Wednesday, June 19, 2013

Recent Volatility Shows Quantitative Easing Is More Trouble Than It's Worth

Over the past several weeks, financial markets have been extremely volatile. The yield on the 10 year U.S. Treasury increased by about 50 basis points (29%) to 2.15%, and the S&P 500 has swung up and down by 80 points (about 5%). The proximate cause of the increase in volatility was Fed Chairman Bernanke's May 22 Congressional testimony, where he suggested that the Fed could slow its purchases of assets from the current $85 billion monthly pace. By reducing longer term interest rates, Fed asset purchases suppress the discount rates applied to all future cash flows, which boosts stock and real estate prices. The recent volatility is a reminder of the extent to which asset prices have become dependent on Fed policy and the huge risks created by the Fed's ongoing intervention.

The case for quantitative easing is straightforward. The Fed has a "dual mandate" to achieve both price stability and full employment. With inflation low, unemployment elevated, and the employment-to-population ratio near its all-time low, the Fed would normally reduce interest rates. But since the Fed's main policy rate – the overnight federal funds rate – is already at zero, any additional loosening of monetary policy has to occur through "nonstandard" policies. These have generally taken the form of "quantitative easing", whereby the Fed purchases Treasury bonds and mortgage-backed securities (MBS) from banks with newly created reserves (i.e. "printing money.") By removing Treasury bonds and MBS from the market, the Fed makes them more scarce, which drives up their price and reduces their yield.

The direct impact of reductions in Treasury and MBS yields is to lower the effective borrowing costs of the Federal government and mortgage borrowers. This allows the Treasury to run larger deficits at a lower cost than would otherwise be the case. Lower borrowing costs spurs mortgage refinancing and new mortgage purchases, which increase household cash flow an! d increase house prices. Recent data suggest that house prices have increased by about 10% nationally since the beginning of 2012. Lower Treasury rates also lead to lower borrowing costs for nonfinancial businesses. By swapping out interest-bearing assets for bank reserves that pay just 0.25%, Fed policy also reduces the foreign exchange value of the dollar by reducing the aggregate interest payments in dollar money markets.

Finally, by reducing discount rates and increasing asset prices, Fed policy should also increase spending of households and businesses through "wealth effects". As households feel wealthier, they are willing to spend a greater portion of current income. Similarly, business investment is generally tied to the net worth of the business, so as stock prices increase, a business is naturally inclined to invest so as to capitalize on the higher multiple the market assigns to its assets and income.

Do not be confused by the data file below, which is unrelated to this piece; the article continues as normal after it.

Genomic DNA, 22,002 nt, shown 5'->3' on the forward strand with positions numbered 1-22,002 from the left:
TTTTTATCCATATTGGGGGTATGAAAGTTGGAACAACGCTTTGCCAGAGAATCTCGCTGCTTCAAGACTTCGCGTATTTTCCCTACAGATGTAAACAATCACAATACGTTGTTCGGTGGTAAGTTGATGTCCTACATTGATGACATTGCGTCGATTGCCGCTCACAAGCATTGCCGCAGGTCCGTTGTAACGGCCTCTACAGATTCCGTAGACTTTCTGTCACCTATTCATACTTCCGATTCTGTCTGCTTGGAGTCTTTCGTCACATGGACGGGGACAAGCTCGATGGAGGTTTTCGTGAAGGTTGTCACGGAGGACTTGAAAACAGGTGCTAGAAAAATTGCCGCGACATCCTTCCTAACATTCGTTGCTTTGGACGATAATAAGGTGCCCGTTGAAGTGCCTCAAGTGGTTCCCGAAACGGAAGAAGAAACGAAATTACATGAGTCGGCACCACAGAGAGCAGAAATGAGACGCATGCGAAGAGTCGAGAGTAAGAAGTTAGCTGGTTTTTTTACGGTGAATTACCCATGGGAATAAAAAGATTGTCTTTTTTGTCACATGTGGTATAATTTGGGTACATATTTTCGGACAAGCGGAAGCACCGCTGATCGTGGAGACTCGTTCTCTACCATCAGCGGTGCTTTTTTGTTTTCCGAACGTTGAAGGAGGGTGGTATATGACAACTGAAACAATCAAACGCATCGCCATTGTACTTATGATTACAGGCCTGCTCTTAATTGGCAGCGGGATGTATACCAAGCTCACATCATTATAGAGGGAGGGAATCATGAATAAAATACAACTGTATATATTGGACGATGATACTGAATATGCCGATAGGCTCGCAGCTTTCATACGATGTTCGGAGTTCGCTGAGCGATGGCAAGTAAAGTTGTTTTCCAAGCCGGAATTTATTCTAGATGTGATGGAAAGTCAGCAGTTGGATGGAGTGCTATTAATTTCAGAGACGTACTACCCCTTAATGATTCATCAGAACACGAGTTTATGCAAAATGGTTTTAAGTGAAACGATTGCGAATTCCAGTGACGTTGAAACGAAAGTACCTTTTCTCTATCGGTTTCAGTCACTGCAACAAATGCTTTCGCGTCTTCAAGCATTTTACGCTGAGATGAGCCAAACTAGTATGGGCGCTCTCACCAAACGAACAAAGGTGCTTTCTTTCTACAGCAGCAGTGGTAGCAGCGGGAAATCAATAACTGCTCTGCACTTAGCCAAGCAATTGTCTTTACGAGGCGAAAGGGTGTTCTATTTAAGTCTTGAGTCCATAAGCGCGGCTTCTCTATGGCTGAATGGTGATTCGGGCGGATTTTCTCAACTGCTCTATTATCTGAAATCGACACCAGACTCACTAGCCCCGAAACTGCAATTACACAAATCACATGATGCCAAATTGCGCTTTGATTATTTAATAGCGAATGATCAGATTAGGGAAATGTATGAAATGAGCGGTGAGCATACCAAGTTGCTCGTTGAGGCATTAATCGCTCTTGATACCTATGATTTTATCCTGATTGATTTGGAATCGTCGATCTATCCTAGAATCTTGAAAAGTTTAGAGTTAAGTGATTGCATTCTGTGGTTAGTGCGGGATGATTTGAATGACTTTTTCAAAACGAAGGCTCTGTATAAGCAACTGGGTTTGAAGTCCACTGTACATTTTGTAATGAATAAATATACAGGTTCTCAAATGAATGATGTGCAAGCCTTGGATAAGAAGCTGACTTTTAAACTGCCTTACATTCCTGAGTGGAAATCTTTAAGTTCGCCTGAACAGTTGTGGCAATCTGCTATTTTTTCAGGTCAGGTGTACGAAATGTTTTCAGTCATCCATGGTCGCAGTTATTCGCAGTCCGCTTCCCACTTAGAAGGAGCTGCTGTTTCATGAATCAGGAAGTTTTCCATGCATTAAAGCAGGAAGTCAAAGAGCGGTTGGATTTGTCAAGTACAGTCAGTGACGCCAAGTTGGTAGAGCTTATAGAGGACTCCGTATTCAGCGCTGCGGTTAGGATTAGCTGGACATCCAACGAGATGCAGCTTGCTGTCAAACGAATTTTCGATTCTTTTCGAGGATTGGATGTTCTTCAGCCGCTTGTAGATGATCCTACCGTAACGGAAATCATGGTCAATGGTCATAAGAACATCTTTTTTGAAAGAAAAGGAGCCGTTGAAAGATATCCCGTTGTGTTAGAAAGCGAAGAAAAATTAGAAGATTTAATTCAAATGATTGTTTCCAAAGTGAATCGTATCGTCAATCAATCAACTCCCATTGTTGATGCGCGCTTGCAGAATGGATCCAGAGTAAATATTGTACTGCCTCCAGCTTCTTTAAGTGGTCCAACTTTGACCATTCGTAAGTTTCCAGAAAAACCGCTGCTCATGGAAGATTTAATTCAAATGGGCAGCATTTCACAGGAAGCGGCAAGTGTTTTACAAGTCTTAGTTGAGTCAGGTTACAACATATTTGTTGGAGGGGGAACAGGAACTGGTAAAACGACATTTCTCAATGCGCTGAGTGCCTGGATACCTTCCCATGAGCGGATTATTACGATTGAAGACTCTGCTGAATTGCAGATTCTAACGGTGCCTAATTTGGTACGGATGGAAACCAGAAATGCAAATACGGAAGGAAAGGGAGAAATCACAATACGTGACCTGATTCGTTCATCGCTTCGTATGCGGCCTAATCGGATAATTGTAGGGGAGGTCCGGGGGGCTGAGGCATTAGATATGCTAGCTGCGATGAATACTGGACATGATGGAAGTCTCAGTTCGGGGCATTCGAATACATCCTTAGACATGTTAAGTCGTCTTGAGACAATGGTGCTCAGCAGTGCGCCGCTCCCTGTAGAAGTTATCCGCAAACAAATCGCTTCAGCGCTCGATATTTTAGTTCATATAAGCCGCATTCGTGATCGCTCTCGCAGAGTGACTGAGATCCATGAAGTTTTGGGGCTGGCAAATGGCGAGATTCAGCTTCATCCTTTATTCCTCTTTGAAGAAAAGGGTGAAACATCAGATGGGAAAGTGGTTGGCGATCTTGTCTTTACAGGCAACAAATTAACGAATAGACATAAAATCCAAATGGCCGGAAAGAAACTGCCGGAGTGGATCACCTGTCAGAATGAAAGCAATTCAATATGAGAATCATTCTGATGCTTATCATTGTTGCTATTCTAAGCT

While all of this may make a great deal of sense in theory, the problem is that the reduced financing costs and increased wealth have not translated into more spending by businesses and households. The bulk of the business borrowing done over the past four years has gone to refinance existing debt. This has increased business cash flow and cash holdings, but not translated to higher wages, employment or investment. All three remain historically weak. Households with good credit and lower than average loan-to-value ratios have been able to refinance mortgage debt, but tighter credit standards and the large share of mortgages "underwater" has limited the effectiveness of lower interest rates. Although house prices in Las Vegas and Phoenix have increased by about 25% from their lows, they remain about 50% below their 2006 peaks. As a result, homeowners who purchased in 2006 and 2007 still owe more than their house is worth, which prevents refinancing.

Businesses and households have not responded to higher asset prices for two reasons. First, as demonstrated by ! the recen! t volatility following Bernanke's testimony, there is a sense that current asset prices are artificially inflated. Households do not feel wealthier if they think the value of their portfolio is likely to fall as soon as the Fed removes accommodation; businesses are not likely to invest if they worry that a change in Fed policy could cause their stock price to fall suddenly. Second, wealth effects have historically arisen due to expectations of higher expected earnings. If the increase in asset prices are due to lower discount rates being applied to the same expected earnings, there is no increase in wealth because higher returns today are simply offset with lower expected returns in the future. Hence, manipulating stock prices higher is not likely to have the same effect on spending as stock price increases generated by expectations of higher future incomes.

If lower interest rates and higher asset prices do not spur more spending in the real economy, it is reasonable to wonder if quantitative easing is more trouble than it's worth. When longer-term interest rates shoot upwards by one-third and stocks lose 5% of their value when the Fed hints that it may slow asset purchase volumes, it is difficult to conclude that the current policy is generating durable gains in economic activity. The main effect of Fed policy is to generate large but temporary increases in asset prices. This benefits traders and other financial intermediaries whose compensation is tied to current period returns, but actually reduces the confidence of households and business managers when the asset prices increases are later shown to have been artificial as has been the case over the past several weeks.

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